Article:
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The 1960s

My authors may have had awakenings in the 1960s, in highly politicized environments, but there were many attempts to re-orient attention space back then, only a few of which were successful. These writers actually resisted polarization, holding out for positions neither Establishment nor Radical- Left, a “world elsewhere” born out of a “double denial” of the type described by Bourdieu. They mastered the evolving prise de position, or unique artistic viewpoint, required to keep them prominent in the conversation of low numbers. Their personal artistic crises, born out of the age, forced them into negations of previous artistic positions. These were often informed by foreign cultural capital, which they used to take positions that were inimitable—by virtue of being personal and complexly synthetic. Their translators, agents, and publishers, moving on a parallel path in attention space, confirmed in their own experience that these writers offered something authentic. In the gatekeepers’ alertness to cultural discrepancy, they saw a need or a possible niche in the parallel receiving culture. The kinds of reward coming to the gatekeepers could be cultural, symbolic, financial, or a combination.

This study also suggests that the 1960s prompted more people to try their hands at gatekeeping. There were several factors involved. One was the increase in travel by young people, both domestically and internationally. For his high school graduation present, Paul Auster went to Paris by himself in June 1965. Raymond Mungo of Liberation News Service was twenty when he went to Prague in 1967: “Kids travelled a lot in those days—youth fare,” he explained.21 A twenty-year-old Carl Weissner left Germany for the United States in 1966 to meet Charles Bukowski and the Beat poets. In most western nations the tribes of the young were on the move.

Obviously the war in Vietnam was another factor that fueled this ferment. If the United States and its allies seemed to constitute a monolithic power in world politics, commonly thought of as the Right, there was also a worldwide anti-war Left, not nearly so uniform, despite efforts by radical groups like the SDS to discipline it. Though all of the writers in this study were at least nominally of the Left, this political dichotomy disturbed them, leading each to imagine a third way.

The counter-culture also created its own media, using unconventional sources (Granma from Cuba, Liberation News Service, etc.) and enthusiastically adopting new, cheaper technologies of production, of which the Gestetner mimeograph was emblematic. The poet Paul Blackburn dated mimeo poetry magazines to 1952 and noted that they were international in their contributors as well as in their places of publication.22 There were low-power underground radio stations on the FM band, street papers in all large cities, and young editors like John Bryan at LA’s Open City. By 1970 they were using the new photo-typesetters to produce camera ready pages that they printed at non-union printers. Even billboards, as Marjorie Perloff noted, could provide inspiration.23 They were political, but also artists and publishers, producing literary journals and books. Their methods bypassed the unions and the linotype. Douglas Messerli, founder of Sun & Moon Press, started out on a mimeo machine, graduated to the IBM photo-typesetter, and sent Paul Auster’s The Invention of Solitude to low-cost Bible printers in the upper Midwest.24 Such cost-cutting, which Thompson attributes to big publishers, may have started at small ones.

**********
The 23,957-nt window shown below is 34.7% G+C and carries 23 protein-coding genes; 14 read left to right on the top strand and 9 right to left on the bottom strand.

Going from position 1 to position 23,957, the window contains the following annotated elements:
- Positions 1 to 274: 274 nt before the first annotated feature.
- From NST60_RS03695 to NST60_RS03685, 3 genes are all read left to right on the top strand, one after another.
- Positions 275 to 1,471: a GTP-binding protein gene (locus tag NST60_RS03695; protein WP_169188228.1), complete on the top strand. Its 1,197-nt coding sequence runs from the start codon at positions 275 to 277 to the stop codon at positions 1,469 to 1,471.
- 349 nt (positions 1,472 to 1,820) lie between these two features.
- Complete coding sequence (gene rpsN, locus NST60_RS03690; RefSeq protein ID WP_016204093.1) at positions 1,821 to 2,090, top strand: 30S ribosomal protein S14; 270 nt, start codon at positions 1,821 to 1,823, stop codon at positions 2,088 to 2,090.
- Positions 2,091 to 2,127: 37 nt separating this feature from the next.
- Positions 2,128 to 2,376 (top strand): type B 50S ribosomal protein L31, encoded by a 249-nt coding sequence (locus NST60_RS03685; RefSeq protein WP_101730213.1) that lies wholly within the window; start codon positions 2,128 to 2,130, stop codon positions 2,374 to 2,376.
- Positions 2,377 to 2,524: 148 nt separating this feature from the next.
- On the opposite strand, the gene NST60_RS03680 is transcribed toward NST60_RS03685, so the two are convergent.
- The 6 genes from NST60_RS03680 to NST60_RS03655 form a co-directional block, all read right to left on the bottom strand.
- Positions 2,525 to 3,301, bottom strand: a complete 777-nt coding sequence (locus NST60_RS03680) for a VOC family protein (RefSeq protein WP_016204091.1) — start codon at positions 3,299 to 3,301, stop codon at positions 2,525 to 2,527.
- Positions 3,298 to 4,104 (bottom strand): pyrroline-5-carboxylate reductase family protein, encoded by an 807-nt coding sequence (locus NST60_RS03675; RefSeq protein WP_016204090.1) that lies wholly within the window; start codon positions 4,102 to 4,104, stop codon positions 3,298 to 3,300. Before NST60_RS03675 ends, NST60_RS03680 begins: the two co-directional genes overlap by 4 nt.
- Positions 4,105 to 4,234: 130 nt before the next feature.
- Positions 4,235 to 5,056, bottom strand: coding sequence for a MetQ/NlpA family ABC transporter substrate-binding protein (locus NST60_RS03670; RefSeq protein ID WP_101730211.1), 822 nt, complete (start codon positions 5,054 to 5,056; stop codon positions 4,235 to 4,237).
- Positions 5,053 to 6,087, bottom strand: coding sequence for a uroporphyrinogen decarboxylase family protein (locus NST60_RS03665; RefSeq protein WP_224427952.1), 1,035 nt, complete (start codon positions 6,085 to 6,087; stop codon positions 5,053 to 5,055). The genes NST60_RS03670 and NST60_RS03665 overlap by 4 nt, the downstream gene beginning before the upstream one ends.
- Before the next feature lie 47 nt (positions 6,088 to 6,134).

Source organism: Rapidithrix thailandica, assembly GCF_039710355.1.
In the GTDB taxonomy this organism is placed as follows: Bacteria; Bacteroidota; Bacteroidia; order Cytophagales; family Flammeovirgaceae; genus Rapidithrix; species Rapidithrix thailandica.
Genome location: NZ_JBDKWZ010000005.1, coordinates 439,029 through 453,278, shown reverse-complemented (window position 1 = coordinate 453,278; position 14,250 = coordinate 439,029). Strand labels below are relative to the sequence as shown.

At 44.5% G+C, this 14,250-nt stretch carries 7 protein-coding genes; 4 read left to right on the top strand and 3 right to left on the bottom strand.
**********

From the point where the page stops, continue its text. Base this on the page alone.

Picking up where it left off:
This generation then grew up in gatekeeping, working as translators, editors, anthologists, and cultural ambassadors, “afraid that things would be lost” in the 1960s tumult, as Messerli put it.25 They found their literary opportunities in these small presses, in modest prizes, in small insider connections, and in “bootstrapping” themselves upward. It was the age of the “little mag,” as Abel Debritto documents.26 The interaction rituals of this publishing world initially involved face-to-face encounters with other gatekeepers/writ- ers: Diane di Prima made production chores a de facto requirement for her friendship.27 But these rituals are also manifest in letters, which are archived, and more recently they have become digitized, a situation that perfectly fits Randall Collins’ diagnosis of the on-coming “stratification of the attention space,”28 a topic taken up in my conclusion.

 
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